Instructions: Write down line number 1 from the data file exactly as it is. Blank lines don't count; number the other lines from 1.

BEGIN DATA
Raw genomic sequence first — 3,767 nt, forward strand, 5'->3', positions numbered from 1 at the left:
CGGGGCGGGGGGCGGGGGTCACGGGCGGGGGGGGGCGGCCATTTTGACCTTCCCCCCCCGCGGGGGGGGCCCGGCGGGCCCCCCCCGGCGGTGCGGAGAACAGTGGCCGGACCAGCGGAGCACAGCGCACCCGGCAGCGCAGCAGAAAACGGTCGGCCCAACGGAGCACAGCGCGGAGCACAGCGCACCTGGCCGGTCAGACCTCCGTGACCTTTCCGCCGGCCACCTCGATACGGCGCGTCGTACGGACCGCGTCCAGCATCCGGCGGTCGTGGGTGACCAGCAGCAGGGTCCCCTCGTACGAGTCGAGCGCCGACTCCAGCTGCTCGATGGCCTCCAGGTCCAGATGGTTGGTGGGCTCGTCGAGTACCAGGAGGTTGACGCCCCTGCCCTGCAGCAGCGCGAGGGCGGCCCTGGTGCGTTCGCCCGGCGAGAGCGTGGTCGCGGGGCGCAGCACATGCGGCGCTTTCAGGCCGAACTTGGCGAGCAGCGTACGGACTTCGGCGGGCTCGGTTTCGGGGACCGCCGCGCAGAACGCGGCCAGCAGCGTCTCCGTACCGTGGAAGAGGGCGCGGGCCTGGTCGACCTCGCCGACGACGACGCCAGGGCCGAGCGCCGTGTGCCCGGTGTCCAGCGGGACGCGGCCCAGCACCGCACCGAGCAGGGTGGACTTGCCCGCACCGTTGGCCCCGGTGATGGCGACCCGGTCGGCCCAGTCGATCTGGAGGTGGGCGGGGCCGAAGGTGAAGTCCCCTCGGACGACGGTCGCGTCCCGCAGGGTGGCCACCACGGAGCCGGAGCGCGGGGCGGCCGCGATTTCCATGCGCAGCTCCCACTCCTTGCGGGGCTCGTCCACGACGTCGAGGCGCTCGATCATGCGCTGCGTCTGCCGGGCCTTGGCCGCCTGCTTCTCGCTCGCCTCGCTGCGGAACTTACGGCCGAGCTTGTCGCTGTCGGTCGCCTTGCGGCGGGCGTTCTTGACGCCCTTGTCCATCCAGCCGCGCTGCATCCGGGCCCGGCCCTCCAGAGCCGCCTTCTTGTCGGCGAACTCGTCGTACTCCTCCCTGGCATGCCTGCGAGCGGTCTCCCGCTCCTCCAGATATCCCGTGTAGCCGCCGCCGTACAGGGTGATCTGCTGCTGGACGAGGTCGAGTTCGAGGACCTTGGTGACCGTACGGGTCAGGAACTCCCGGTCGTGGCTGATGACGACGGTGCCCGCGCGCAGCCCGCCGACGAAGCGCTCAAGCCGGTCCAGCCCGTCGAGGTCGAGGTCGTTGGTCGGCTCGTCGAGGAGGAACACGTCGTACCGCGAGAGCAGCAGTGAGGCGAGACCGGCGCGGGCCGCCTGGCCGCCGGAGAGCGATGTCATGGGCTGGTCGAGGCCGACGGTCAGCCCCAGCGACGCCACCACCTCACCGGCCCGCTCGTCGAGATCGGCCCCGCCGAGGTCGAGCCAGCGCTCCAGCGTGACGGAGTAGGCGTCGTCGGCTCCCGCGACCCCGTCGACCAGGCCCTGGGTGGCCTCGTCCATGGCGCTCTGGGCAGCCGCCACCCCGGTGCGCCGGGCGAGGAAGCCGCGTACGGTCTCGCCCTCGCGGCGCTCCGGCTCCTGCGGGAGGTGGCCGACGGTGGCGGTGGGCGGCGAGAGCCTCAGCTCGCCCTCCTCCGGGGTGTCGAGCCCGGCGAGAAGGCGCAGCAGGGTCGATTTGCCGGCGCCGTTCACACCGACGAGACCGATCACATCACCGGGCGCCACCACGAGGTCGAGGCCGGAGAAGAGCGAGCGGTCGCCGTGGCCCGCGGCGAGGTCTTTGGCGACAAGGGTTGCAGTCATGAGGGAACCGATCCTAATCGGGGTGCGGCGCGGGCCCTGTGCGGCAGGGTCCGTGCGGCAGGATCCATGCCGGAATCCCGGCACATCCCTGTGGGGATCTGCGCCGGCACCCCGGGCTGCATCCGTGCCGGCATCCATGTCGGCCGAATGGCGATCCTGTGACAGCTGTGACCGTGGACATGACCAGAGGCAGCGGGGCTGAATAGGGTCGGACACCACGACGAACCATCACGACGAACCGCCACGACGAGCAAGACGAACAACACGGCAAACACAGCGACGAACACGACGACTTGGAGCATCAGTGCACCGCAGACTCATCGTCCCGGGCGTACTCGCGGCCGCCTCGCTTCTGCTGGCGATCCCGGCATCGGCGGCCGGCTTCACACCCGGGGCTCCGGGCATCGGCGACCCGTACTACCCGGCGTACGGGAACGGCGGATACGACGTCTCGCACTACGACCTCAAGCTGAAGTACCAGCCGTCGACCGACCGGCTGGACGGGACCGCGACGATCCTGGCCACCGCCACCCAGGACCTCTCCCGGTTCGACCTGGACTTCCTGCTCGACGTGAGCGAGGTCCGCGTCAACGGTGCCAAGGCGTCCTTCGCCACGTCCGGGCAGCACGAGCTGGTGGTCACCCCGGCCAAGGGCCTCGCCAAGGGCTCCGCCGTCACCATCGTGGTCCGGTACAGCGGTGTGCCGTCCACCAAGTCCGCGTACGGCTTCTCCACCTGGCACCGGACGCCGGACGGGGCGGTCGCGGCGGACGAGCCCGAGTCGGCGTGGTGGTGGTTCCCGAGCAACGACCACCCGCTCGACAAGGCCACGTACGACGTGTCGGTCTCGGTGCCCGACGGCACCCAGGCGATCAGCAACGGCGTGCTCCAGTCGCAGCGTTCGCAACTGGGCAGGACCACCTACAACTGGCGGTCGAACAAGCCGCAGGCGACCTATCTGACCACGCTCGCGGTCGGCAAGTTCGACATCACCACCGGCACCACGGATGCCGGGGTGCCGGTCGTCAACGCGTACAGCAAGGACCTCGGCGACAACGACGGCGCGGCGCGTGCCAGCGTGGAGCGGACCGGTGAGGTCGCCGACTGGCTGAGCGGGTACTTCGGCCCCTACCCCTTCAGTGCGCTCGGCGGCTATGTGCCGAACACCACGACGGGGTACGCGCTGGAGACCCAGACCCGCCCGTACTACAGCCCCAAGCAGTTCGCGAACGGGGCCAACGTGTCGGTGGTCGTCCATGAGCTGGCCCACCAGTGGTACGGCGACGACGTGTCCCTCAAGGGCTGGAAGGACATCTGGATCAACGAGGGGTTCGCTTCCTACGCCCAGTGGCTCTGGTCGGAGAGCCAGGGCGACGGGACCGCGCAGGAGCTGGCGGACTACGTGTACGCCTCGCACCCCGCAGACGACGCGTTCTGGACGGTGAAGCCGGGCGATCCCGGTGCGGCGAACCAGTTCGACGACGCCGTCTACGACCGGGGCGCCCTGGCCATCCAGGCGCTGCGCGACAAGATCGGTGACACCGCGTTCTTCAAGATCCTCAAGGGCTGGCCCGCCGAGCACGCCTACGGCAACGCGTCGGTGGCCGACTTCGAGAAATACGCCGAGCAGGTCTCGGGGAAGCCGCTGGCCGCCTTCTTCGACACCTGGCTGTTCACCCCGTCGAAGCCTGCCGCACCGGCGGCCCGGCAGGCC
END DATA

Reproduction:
Raw genomic sequence first — 3,767 nt, forward strand, 5'->3', positions numbered from 1 at the left: